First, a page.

Here's the thing - if a Conservative minister have even hinted at this position, liberal bloggers would have spared no vitriol in condemning him/her. If Peter Mackay, Rob Nicholson, or Vic Toews had floated this idea, every progressive blogger I know in Canada would have gone crazy. And any that deny it are just being hypocritical.

I see no reasonable way to misinterpret this. Wilson-Raybould is simply saying the Government doesn't have to listen to the Supreme Court on matters of Charter interpretation, but rather only has to be responsible to itself on such matters. This is exactly the kind of thing we spent years fighting against the Harper government for.

One doesn't need to be an expert like Josh Patterson or Peter Hogg to understand that the Liberal Government has pushed the envelope here into very dangerous territory, territory that violates the very principles of our system of government.

Of course if the Government rejects the Senate amendments to the Bill, and the Senate refuses to comply, we will be at a stalemate that will de facto mean that there is no law at all governing assisted suicide. If the Senate capitulates and the Trudeau government has its way, the SCofC will smack it down the very same way that it continually smacked down the Harper government on similar issues. If I had any doubt before, I have less doubt now, for the simple reason that the Government is de facto saying that it is above the Court on such matters and the Court, to ensure its authority, will, if called upon, rule on the issue with renewed vigour.

Until that day comes, we will continue to have a government that appears to think it can make any law it wants because it will decide what the Charter means. For those who have been eager to give the Trudeau the benefit of the doubt, I think it is time to review that optimism in light of a Minister of Justice who thinks she IS the law.

When the Right Wing Media Tries to Deny the Reality of Homophobia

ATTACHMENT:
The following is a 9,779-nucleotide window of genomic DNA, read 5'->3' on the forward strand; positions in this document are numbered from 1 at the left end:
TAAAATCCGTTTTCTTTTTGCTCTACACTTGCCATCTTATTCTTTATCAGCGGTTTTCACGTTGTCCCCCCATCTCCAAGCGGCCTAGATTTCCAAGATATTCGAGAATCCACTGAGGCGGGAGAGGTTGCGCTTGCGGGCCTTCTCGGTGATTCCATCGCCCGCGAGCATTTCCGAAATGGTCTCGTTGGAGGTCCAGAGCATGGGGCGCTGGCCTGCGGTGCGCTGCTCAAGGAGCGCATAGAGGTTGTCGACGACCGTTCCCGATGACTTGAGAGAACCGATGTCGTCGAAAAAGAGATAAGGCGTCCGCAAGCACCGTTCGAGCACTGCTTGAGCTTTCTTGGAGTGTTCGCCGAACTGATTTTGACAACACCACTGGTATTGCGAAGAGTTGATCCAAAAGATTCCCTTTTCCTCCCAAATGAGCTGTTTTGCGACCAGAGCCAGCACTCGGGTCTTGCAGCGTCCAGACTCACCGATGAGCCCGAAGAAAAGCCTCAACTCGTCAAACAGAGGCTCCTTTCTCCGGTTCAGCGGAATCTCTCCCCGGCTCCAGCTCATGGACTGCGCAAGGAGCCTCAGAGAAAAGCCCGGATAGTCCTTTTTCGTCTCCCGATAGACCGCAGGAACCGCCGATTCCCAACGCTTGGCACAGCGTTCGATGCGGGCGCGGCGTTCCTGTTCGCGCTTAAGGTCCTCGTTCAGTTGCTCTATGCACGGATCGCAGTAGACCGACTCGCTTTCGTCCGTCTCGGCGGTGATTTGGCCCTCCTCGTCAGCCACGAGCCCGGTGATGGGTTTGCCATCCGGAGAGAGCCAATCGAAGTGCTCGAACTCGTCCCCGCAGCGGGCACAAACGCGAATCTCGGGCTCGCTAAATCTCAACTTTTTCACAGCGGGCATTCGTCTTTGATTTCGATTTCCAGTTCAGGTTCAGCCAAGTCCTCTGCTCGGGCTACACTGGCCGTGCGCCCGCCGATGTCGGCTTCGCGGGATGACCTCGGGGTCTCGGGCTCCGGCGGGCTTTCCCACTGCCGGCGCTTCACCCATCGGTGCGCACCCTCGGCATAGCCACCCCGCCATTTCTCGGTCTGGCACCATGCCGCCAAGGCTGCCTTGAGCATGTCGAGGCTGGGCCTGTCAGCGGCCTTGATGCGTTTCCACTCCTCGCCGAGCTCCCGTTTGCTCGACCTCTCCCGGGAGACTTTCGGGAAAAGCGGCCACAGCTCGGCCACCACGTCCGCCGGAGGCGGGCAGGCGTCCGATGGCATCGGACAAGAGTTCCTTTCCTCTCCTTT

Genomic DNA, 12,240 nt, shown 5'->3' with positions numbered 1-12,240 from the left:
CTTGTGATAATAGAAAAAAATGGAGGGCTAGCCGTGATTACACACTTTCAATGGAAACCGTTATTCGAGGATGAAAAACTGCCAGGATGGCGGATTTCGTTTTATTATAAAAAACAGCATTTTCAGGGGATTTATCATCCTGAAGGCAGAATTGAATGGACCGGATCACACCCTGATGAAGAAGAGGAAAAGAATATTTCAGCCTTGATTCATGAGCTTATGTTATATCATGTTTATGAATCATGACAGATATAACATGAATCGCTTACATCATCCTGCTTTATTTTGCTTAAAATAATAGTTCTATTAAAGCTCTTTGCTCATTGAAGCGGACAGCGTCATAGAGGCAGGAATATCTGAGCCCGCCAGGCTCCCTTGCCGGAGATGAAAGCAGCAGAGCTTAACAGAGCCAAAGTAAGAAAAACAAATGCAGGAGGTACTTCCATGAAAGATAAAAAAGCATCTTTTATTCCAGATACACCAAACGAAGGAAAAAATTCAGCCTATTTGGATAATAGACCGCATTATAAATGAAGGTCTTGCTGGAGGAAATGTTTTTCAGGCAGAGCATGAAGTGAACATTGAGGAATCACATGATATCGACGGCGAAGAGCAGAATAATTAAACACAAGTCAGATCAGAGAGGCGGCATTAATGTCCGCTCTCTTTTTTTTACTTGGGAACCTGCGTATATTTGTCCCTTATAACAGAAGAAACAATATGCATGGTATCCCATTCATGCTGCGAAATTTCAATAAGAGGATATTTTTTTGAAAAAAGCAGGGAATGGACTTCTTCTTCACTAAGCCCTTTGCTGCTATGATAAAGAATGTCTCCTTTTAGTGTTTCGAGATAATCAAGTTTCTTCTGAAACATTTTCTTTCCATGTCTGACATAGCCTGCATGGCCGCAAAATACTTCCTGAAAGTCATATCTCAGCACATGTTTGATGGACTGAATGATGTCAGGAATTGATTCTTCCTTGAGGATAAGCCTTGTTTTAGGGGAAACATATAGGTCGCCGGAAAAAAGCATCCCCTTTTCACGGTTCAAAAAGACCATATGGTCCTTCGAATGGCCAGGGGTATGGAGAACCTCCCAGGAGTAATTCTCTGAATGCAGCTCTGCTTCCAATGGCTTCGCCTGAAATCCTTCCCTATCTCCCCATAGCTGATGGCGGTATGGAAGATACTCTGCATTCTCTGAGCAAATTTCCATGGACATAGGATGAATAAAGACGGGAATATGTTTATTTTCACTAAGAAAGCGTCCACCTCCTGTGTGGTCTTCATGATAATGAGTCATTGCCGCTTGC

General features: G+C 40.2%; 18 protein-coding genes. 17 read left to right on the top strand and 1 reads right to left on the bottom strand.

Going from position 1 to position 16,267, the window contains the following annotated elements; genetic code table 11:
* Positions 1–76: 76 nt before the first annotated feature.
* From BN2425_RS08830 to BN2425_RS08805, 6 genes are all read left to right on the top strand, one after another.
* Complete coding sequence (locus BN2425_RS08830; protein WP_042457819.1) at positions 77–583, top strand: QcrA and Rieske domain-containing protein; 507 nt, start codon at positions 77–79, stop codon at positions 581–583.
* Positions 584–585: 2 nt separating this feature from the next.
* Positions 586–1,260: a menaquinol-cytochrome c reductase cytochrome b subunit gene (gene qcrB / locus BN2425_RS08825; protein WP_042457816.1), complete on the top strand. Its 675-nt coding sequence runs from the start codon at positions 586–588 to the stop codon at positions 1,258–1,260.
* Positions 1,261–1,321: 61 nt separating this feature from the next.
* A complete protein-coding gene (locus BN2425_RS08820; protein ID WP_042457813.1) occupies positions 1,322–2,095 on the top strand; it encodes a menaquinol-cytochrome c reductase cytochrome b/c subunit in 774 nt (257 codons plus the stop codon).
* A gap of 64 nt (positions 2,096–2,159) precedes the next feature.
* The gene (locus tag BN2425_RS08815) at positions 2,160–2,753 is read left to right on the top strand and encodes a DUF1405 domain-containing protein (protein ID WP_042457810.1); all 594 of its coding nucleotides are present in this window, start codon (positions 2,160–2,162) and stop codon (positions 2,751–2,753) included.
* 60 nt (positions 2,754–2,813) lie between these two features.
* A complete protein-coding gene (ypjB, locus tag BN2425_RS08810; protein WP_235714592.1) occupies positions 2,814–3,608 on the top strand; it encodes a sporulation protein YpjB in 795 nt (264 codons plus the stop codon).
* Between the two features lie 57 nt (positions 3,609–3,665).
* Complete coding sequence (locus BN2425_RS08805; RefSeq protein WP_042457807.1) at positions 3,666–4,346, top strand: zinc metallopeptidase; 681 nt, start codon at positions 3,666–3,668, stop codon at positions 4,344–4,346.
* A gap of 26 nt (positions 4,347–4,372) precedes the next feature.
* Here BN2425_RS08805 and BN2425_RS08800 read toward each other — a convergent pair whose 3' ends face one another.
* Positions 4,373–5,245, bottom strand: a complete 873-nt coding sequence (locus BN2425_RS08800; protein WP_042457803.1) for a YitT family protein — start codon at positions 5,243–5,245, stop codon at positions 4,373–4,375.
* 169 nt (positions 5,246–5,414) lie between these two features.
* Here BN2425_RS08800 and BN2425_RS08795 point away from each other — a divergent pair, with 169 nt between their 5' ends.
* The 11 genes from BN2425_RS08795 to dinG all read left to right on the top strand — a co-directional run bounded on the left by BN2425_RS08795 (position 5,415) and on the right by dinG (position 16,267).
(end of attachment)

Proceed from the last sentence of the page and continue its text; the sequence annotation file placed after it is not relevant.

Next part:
Montreal Simon - Mon, 06/13/2016 - 18:29


I attended this memorial in Toronto last night to remember the victims of the Orlando massacre.

And although it was a beautiful peaceful event, afterwards I couldn't help but notice the anger of some of the LGBT people who attended.

Anger over the fact that some in the media are trying to downplay the homophobic nature of the attack.

And trying to make it sound it was just an ISIS inspired attack on Western values.
Read more »

What Does Lockheed-Martin Not Understand?

Montreal Simon - Mon, 06/13/2016 - 18:28


I must admit that Steve Over, Lockheed-Martin's chief flying vacuum cleaner salesman for the F-35 jet, is really starting to annoy me.

First he threatens to blackmail us if we don't buy his overpriced overhyped clunker or junker.

Then he lied, and said he wasn't threatening us.

And now he has the nerve to lecture our Canadian government.
Read more »

Trudeau Needs a Justice Minister Who Understands the Law of Canada

The Disaffected Lib - Mon, 06/13/2016 - 18:01

When justice minister Jody runs afoul of the legal mind of Joe Arvay. That's one thing. Regrettable, sure, but hey, it's Jody. When she refutes the wisdom of the top constitutional expert in Canada, Peter Hogg, Jody has one deep-seated, serious problem - herself.

The issue, of course, is the Carter decision of the Supreme Court of Canada and how much leeway justice minister Jody has to defy the Charter of Rights and Freedoms to whittle away the constitutional protections of severely afflicted Canadians.